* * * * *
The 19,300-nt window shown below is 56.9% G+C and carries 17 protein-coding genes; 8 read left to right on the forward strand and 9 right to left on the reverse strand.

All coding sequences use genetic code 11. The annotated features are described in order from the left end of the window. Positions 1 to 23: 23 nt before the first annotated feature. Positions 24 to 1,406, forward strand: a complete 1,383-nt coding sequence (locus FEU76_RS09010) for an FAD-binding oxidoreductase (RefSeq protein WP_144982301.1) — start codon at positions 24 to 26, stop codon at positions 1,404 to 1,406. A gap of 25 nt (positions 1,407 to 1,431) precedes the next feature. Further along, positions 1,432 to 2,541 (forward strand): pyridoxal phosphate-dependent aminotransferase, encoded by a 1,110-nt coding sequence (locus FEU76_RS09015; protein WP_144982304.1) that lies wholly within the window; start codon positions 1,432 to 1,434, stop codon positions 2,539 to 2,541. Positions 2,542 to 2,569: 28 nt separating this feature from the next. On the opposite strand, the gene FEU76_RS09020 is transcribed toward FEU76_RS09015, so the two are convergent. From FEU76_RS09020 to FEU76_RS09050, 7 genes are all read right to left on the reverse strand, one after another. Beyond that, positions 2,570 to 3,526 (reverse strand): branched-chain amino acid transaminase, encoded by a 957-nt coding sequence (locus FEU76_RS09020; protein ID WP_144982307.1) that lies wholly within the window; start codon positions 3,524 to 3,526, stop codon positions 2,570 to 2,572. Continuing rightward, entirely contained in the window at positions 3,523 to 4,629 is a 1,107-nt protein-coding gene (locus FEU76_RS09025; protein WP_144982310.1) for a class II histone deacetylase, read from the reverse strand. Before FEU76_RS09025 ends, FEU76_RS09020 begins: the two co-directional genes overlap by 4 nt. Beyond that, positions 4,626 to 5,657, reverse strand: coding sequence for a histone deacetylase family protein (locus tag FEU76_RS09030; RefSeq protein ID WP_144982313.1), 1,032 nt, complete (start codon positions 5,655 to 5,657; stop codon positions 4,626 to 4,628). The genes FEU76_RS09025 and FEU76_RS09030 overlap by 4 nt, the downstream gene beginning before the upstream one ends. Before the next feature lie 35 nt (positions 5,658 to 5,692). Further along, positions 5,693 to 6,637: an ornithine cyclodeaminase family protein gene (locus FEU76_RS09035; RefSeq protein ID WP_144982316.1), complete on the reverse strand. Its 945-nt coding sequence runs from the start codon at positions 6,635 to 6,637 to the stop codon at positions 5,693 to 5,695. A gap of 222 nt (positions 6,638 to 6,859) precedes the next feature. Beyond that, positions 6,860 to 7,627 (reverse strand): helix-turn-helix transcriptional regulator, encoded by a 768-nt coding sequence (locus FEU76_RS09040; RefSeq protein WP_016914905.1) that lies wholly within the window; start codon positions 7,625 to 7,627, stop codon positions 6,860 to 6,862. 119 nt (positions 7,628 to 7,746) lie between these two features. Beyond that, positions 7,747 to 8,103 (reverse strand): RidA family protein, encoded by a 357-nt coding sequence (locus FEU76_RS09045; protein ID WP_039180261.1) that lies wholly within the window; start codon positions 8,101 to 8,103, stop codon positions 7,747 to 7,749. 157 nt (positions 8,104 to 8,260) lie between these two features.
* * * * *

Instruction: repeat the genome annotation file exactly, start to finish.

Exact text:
The 19,300-nt window shown below is 56.9% G+C and carries 17 protein-coding genes; 8 read left to right on the forward strand and 9 right to left on the reverse strand.

All coding sequences use genetic code 11. The annotated features are described in order from the left end of the window. Positions 1 to 23: 23 nt before the first annotated feature. Positions 24 to 1,406, forward strand: a complete 1,383-nt coding sequence (locus FEU76_RS09010) for an FAD-binding oxidoreductase (RefSeq protein WP_144982301.1) — start codon at positions 24 to 26, stop codon at positions 1,404 to 1,406. A gap of 25 nt (positions 1,407 to 1,431) precedes the next feature. Further along, positions 1,432 to 2,541 (forward strand): pyridoxal phosphate-dependent aminotransferase, encoded by a 1,110-nt coding sequence (locus FEU76_RS09015; protein WP_144982304.1) that lies wholly within the window; start codon positions 1,432 to 1,434, stop codon positions 2,539 to 2,541. Positions 2,542 to 2,569: 28 nt separating this feature from the next. On the opposite strand, the gene FEU76_RS09020 is transcribed toward FEU76_RS09015, so the two are convergent. From FEU76_RS09020 to FEU76_RS09050, 7 genes are all read right to left on the reverse strand, one after another. Beyond that, positions 2,570 to 3,526 (reverse strand): branched-chain amino acid transaminase, encoded by a 957-nt coding sequence (locus FEU76_RS09020; protein ID WP_144982307.1) that lies wholly within the window; start codon positions 3,524 to 3,526, stop codon positions 2,570 to 2,572. Continuing rightward, entirely contained in the window at positions 3,523 to 4,629 is a 1,107-nt protein-coding gene (locus FEU76_RS09025; protein WP_144982310.1) for a class II histone deacetylase, read from the reverse strand. Before FEU76_RS09025 ends, FEU76_RS09020 begins: the two co-directional genes overlap by 4 nt. Beyond that, positions 4,626 to 5,657, reverse strand: coding sequence for a histone deacetylase family protein (locus tag FEU76_RS09030; RefSeq protein ID WP_144982313.1), 1,032 nt, complete (start codon positions 5,655 to 5,657; stop codon positions 4,626 to 4,628). The genes FEU76_RS09025 and FEU76_RS09030 overlap by 4 nt, the downstream gene beginning before the upstream one ends. Before the next feature lie 35 nt (positions 5,658 to 5,692). Further along, positions 5,693 to 6,637: an ornithine cyclodeaminase family protein gene (locus FEU76_RS09035; RefSeq protein ID WP_144982316.1), complete on the reverse strand. Its 945-nt coding sequence runs from the start codon at positions 6,635 to 6,637 to the stop codon at positions 5,693 to 5,695. A gap of 222 nt (positions 6,638 to 6,859) precedes the next feature. Beyond that, positions 6,860 to 7,627 (reverse strand): helix-turn-helix transcriptional regulator, encoded by a 768-nt coding sequence (locus FEU76_RS09040; RefSeq protein WP_016914905.1) that lies wholly within the window; start codon positions 7,625 to 7,627, stop codon positions 6,860 to 6,862. 119 nt (positions 7,628 to 7,746) lie between these two features. Beyond that, positions 7,747 to 8,103 (reverse strand): RidA family protein, encoded by a 357-nt coding sequence (locus FEU76_RS09045; protein ID WP_039180261.1) that lies wholly within the window; start codon positions 8,101 to 8,103, stop codon positions 7,747 to 7,749. 157 nt (positions 8,104 to 8,260) lie between these two features.